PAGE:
How to use sound to repel wasps
Electronic insect repellents are small ultrasonic devices that emit high frequency sound waves, the purpose of which is to repel or scare away insects.
Some insect species--such as wasps, spiders, beetles and bees--sense ultrasonic vibrations, produce or perceive sound in ultrasonic frequencies and are affected by high-frequency sounds. The use of sound to repel wasps has not been scientifically proven, though products exist that claim to do just that. According to the Biocontrol Network, "it would take years and millions of dollars to test the effects of any electronic pest control device" on even one household pest group such as wasps.
Insert batteries or, if operated by electricity, plug the repellent's adaptor into an electrical socket.
Protect the pest-repelling device from moisture and extreme temperatures, especially if using it outdoors where wasps tend to gather. Look for devices that are manufactured for outdoor use, that are heavy duty and that have all-weather construction, so they can be safely used both indoors and outdoors.
- Electronic insect repellents are small ultrasonic devices that emit high frequency sound waves, the purpose of which is to repel or scare away insects.
- Protect the pest-repelling device from moisture and extreme temperatures, especially if using it outdoors where wasps tend to gather.
Place the device, either free-standing or suspended, in the optimal location to repel the wasps.
Follow the specific machine's instructions for setting and adjusting the sound volume and sound frequency to the appropriate levels for repelling wasps.
Turn on the device.
- If an ultrasonic machine does not eliminate the wasps, or if you prefer a non-electronic method, try using one of the other types of wasp repellent products, such as the Waspinator, a nest-shaped bag that testers at Clean Air Gardening says will repel wasps and yellow jackets without the use of harmful chemicals or electricity. Hang the fake nest outside on the patio or in the garden to trick the wasps into thinking the area is already inhabited by an enemy nest.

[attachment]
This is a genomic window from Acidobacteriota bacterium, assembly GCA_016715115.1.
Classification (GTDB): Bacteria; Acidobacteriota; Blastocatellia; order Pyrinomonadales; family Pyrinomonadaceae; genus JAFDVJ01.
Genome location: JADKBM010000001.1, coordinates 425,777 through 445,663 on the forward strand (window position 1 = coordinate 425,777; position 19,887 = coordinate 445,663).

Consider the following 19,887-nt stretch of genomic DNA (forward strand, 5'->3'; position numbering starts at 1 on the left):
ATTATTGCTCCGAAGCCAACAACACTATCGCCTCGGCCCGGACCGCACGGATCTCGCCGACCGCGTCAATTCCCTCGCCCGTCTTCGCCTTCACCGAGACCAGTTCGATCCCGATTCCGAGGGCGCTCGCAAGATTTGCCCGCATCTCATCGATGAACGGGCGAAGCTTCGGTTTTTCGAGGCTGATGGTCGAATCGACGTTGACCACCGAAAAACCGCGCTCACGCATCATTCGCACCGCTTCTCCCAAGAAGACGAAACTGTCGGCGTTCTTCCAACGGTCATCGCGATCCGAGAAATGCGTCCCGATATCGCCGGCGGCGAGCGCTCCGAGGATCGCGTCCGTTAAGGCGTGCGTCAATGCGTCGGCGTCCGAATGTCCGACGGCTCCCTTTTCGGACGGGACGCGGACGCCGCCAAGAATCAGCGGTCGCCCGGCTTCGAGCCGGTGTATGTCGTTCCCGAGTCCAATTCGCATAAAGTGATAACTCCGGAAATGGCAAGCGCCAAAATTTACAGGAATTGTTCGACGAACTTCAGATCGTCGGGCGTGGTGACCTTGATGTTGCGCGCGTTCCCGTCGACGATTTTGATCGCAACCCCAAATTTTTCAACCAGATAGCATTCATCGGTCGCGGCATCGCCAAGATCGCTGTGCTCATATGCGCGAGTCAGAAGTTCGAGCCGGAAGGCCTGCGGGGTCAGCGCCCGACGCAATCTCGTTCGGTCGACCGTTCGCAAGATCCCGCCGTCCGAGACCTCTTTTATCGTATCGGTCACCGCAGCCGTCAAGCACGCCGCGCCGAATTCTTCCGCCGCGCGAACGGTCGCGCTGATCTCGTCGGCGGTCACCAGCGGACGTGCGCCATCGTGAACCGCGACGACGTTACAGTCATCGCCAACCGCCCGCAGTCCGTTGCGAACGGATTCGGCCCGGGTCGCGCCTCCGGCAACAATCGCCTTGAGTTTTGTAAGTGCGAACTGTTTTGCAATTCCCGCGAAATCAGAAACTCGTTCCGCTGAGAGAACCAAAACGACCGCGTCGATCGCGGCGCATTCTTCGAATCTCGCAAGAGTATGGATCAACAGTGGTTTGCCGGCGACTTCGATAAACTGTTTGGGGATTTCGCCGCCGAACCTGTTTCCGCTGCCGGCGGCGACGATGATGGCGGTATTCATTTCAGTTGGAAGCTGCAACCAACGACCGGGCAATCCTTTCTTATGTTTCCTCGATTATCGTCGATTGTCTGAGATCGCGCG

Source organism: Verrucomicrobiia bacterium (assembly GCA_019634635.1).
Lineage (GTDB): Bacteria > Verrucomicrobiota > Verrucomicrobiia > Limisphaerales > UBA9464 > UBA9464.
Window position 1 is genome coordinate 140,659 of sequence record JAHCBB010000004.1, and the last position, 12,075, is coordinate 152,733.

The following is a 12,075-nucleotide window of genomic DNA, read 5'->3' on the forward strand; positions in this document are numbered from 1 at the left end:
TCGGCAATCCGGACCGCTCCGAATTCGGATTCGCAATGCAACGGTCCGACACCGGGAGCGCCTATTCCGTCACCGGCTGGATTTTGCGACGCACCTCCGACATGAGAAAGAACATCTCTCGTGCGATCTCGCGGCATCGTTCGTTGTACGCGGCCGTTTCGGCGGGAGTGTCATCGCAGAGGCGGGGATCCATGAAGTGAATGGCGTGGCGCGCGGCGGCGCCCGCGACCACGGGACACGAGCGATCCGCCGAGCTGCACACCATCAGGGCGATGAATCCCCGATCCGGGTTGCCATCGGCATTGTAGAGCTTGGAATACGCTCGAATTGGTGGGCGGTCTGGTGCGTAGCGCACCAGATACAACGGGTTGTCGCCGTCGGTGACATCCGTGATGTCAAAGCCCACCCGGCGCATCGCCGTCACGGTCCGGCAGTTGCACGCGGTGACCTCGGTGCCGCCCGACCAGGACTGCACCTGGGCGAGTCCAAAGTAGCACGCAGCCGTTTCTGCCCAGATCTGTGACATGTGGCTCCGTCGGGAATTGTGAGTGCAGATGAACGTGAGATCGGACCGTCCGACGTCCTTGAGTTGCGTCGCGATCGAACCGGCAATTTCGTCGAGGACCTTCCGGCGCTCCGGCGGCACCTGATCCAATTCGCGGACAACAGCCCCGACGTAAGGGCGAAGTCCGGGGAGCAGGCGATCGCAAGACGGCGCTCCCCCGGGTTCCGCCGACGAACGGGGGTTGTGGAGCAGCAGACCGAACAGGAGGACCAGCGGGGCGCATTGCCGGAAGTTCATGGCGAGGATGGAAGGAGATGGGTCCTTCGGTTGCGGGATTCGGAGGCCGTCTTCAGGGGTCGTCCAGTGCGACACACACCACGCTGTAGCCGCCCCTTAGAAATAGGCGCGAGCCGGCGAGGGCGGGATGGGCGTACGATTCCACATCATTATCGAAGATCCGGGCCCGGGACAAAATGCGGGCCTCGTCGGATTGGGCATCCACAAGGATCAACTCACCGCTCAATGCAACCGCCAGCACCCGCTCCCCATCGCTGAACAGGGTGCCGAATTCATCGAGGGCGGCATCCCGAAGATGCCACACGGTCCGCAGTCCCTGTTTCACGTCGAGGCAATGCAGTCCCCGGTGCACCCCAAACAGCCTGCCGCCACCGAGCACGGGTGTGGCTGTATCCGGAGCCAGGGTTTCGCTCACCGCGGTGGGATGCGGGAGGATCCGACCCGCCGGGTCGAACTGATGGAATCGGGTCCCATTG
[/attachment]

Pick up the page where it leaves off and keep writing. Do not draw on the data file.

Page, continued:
- People with acute high frequency hearing may be bothered by some of the sounds emitted by ultrasonic pest repellents.
- Pest repellents are not harmful for most humans, cats, dogs, birds and reptiles, but they are very unpleasant and disturbing for some small pets, and according to Safe Home Products, "Pet mice, gerbils, hamsters, guinea pigs, hedgehogs, ferrets and tarantulas should be kept away from the unit."
Maura Wolf's published online articles focus on women, children, parenting, non-traditional families, companion animals and mental health. A licensed psychotherapist since 2000, Wolf counsels individuals struggling with depression, anxiety, body image, parenting, aging and LGBTQ issues. Wolf has two Master of Arts degrees: in English, from San Francisco State University and in clinical psychology, from New College.